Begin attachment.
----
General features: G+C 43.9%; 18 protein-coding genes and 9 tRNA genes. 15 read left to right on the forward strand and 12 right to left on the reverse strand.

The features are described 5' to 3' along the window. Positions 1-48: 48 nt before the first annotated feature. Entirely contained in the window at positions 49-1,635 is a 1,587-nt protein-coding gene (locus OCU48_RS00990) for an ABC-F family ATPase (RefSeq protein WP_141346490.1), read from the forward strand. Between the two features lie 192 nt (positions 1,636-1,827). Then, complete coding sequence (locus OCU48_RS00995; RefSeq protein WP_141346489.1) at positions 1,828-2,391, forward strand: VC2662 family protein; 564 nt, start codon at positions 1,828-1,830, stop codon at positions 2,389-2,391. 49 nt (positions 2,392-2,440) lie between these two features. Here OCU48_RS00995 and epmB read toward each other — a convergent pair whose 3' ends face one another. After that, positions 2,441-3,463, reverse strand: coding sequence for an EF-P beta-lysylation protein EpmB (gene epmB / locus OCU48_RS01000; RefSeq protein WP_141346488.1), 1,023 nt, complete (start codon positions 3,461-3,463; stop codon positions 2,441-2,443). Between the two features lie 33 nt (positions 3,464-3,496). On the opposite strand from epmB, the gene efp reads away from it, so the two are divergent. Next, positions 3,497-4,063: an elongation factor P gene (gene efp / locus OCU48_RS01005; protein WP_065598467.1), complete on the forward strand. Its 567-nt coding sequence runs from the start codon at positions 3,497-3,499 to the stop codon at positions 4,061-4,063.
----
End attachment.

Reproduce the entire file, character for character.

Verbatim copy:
General features: G+C 43.9%; 18 protein-coding genes and 9 tRNA genes. 15 read left to right on the forward strand and 12 right to left on the reverse strand.

The features are described 5' to 3' along the window. Positions 1-48: 48 nt before the first annotated feature. Entirely contained in the window at positions 49-1,635 is a 1,587-nt protein-coding gene (locus OCU48_RS00990) for an ABC-F family ATPase (RefSeq protein WP_141346490.1), read from the forward strand. Between the two features lie 192 nt (positions 1,636-1,827). Then, complete coding sequence (locus OCU48_RS00995; RefSeq protein WP_141346489.1) at positions 1,828-2,391, forward strand: VC2662 family protein; 564 nt, start codon at positions 1,828-1,830, stop codon at positions 2,389-2,391. 49 nt (positions 2,392-2,440) lie between these two features. Here OCU48_RS00995 and epmB read toward each other — a convergent pair whose 3' ends face one another. After that, positions 2,441-3,463, reverse strand: coding sequence for an EF-P beta-lysylation protein EpmB (gene epmB / locus OCU48_RS01000; RefSeq protein WP_141346488.1), 1,023 nt, complete (start codon positions 3,461-3,463; stop codon positions 2,441-2,443). Between the two features lie 33 nt (positions 3,464-3,496). On the opposite strand from epmB, the gene efp reads away from it, so the two are divergent. Next, positions 3,497-4,063: an elongation factor P gene (gene efp / locus OCU48_RS01005; protein WP_065598467.1), complete on the forward strand. Its 567-nt coding sequence runs from the start codon at positions 3,497-3,499 to the stop codon at positions 4,061-4,063.